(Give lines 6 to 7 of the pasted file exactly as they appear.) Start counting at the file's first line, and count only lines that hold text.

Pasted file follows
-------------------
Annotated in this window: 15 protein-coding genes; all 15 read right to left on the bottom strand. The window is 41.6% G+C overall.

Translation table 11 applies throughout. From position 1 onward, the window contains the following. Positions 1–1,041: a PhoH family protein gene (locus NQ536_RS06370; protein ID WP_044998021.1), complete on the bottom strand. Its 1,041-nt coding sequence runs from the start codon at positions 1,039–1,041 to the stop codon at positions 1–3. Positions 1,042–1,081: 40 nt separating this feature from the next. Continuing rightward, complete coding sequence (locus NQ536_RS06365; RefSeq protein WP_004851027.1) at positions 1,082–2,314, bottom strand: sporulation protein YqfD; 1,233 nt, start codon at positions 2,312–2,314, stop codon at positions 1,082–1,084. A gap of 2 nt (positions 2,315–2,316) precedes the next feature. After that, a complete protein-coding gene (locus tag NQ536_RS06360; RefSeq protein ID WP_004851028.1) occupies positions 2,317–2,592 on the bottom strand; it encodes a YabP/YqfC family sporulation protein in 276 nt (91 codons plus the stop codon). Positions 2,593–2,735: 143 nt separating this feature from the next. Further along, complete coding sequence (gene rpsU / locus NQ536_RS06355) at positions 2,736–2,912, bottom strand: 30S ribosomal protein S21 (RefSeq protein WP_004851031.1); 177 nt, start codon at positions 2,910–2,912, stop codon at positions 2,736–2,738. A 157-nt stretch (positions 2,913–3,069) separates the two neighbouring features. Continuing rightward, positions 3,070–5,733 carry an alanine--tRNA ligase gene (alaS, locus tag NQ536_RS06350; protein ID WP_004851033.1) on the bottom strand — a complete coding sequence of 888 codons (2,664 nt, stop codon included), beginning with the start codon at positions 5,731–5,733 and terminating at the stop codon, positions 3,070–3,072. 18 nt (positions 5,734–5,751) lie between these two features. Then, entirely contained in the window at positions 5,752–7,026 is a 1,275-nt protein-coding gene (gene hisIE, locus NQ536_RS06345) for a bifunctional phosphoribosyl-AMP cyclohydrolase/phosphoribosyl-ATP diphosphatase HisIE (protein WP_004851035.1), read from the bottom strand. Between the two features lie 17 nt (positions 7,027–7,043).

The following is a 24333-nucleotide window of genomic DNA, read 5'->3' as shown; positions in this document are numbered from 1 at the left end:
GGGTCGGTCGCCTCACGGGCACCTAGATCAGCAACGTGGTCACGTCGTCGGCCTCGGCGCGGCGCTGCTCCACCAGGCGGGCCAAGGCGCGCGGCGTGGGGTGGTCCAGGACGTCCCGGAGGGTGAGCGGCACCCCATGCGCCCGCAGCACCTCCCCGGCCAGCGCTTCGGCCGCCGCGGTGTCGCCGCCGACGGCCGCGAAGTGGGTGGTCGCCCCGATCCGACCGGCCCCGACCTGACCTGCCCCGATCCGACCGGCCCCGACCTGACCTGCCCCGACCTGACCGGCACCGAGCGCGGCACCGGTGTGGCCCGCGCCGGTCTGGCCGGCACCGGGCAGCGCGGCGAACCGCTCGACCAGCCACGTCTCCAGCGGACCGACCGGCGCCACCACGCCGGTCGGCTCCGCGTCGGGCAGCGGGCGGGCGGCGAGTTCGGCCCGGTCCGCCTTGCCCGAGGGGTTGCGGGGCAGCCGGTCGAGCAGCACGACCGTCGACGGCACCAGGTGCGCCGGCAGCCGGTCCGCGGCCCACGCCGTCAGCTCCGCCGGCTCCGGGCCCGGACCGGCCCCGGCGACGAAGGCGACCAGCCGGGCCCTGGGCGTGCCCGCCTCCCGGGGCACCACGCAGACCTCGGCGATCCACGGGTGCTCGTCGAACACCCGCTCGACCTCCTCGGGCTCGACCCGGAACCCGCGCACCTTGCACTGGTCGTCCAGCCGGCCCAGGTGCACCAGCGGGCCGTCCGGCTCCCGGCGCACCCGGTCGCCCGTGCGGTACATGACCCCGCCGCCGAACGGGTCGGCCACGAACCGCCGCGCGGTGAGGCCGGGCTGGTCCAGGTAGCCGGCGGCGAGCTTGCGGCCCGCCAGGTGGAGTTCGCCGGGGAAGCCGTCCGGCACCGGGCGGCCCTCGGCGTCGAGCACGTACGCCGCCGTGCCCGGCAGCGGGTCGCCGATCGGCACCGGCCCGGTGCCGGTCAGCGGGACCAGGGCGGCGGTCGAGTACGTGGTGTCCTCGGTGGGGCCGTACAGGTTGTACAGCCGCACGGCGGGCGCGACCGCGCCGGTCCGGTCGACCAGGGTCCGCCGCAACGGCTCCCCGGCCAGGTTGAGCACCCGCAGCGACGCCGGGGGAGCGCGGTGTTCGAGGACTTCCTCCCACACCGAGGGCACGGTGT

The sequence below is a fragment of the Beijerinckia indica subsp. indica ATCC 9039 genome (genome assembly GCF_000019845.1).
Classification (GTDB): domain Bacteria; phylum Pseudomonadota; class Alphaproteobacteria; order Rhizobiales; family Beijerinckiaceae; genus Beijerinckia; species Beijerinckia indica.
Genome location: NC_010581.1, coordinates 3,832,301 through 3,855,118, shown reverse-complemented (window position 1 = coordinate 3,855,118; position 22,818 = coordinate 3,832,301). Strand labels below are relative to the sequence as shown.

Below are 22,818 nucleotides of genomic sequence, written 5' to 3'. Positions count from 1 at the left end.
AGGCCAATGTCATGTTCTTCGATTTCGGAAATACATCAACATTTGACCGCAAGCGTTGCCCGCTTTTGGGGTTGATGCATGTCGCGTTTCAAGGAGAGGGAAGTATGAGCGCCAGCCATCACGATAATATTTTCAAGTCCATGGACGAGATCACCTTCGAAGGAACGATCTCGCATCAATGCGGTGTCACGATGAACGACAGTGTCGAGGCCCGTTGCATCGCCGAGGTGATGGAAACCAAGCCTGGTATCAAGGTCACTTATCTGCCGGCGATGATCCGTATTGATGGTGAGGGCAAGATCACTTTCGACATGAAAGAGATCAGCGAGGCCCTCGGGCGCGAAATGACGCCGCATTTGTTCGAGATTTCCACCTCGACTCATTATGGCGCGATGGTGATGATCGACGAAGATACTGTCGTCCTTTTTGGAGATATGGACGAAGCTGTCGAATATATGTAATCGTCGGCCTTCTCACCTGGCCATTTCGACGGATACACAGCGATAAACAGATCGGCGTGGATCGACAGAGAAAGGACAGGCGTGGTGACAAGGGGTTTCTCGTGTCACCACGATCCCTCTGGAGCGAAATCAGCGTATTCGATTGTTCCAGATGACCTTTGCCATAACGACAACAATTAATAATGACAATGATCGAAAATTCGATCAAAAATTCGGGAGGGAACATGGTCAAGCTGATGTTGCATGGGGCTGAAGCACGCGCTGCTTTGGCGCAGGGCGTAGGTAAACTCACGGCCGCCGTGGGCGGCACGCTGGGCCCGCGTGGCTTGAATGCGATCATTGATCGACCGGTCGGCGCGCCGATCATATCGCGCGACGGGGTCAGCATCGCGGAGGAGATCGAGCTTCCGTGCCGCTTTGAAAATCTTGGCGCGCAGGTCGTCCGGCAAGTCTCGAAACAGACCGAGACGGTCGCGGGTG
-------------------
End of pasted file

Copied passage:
Classification (GTDB): domain Bacteria; phylum Pseudomonadota; class Alphaproteobacteria; order Rhizobiales; family Beijerinckiaceae; genus Beijerinckia; species Beijerinckia indica.
Genome location: NC_010581.1, coordinates 3,832,301 through 3,855,118, shown reverse-complemented (window position 1 = coordinate 3,855,118; position 22,818 = coordinate 3,832,301). Strand labels below are relative to the sequence as shown.